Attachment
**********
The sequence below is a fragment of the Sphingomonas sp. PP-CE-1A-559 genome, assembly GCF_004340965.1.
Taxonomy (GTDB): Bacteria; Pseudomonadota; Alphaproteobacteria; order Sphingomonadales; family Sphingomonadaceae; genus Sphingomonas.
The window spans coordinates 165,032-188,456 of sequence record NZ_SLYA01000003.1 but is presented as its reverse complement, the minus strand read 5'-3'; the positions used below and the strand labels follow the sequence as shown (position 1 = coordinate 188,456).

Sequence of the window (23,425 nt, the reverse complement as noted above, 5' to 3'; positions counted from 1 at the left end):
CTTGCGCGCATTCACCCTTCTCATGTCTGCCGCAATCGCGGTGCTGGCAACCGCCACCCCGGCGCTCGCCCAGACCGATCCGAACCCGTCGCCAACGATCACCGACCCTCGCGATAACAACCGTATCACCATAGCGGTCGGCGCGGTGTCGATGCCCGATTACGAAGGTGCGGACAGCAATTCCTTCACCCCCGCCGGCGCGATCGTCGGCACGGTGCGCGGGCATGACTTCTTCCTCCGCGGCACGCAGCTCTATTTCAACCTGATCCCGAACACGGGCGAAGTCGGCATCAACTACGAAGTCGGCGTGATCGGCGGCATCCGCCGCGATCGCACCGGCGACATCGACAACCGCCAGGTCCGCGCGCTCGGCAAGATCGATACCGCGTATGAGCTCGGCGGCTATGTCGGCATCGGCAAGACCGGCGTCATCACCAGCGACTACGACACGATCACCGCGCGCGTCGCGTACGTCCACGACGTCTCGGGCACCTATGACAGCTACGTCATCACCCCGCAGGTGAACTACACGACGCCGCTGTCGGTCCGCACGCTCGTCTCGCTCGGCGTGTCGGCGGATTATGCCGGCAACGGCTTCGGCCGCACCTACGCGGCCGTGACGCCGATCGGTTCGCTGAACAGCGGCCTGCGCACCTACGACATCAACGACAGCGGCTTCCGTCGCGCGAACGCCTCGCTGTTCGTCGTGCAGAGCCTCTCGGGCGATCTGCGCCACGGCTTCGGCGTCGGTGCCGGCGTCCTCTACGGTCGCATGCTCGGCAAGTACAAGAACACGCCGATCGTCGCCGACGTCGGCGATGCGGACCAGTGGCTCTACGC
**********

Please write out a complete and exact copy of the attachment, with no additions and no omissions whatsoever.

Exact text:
The sequence below is a fragment of the Sphingomonas sp. PP-CE-1A-559 genome, assembly GCF_004340965.1.
Taxonomy (GTDB): Bacteria; Pseudomonadota; Alphaproteobacteria; order Sphingomonadales; family Sphingomonadaceae; genus Sphingomonas.
The window spans coordinates 165,032-188,456 of sequence record NZ_SLYA01000003.1 but is presented as its reverse complement, the minus strand read 5'-3'; the positions used below and the strand labels follow the sequence as shown (position 1 = coordinate 188,456).

Sequence of the window (23,425 nt, the reverse complement as noted above, 5' to 3'; positions counted from 1 at the left end):
CTTGCGCGCATTCACCCTTCTCATGTCTGCCGCAATCGCGGTGCTGGCAACCGCCACCCCGGCGCTCGCCCAGACCGATCCGAACCCGTCGCCAACGATCACCGACCCTCGCGATAACAACCGTATCACCATAGCGGTCGGCGCGGTGTCGATGCCCGATTACGAAGGTGCGGACAGCAATTCCTTCACCCCCGCCGGCGCGATCGTCGGCACGGTGCGCGGGCATGACTTCTTCCTCCGCGGCACGCAGCTCTATTTCAACCTGATCCCGAACACGGGCGAAGTCGGCATCAACTACGAAGTCGGCGTGATCGGCGGCATCCGCCGCGATCGCACCGGCGACATCGACAACCGCCAGGTCCGCGCGCTCGGCAAGATCGATACCGCGTATGAGCTCGGCGGCTATGTCGGCATCGGCAAGACCGGCGTCATCACCAGCGACTACGACACGATCACCGCGCGCGTCGCGTACGTCCACGACGTCTCGGGCACCTATGACAGCTACGTCATCACCCCGCAGGTGAACTACACGACGCCGCTGTCGGTCCGCACGCTCGTCTCGCTCGGCGTGTCGGCGGATTATGCCGGCAACGGCTTCGGCCGCACCTACGCGGCCGTGACGCCGATCGGTTCGCTGAACAGCGGCCTGCGCACCTACGACATCAACGACAGCGGCTTCCGTCGCGCGAACGCCTCGCTGTTCGTCGTGCAGAGCCTCTCGGGCGATCTGCGCCACGGCTTCGGCGTCGGTGCCGGCGTCCTCTACGGTCGCATGCTCGGCAAGTACAAGAACACGCCGATCGTCGCCGACGTCGGCGATGCGGACCAGTGGCTCTACGC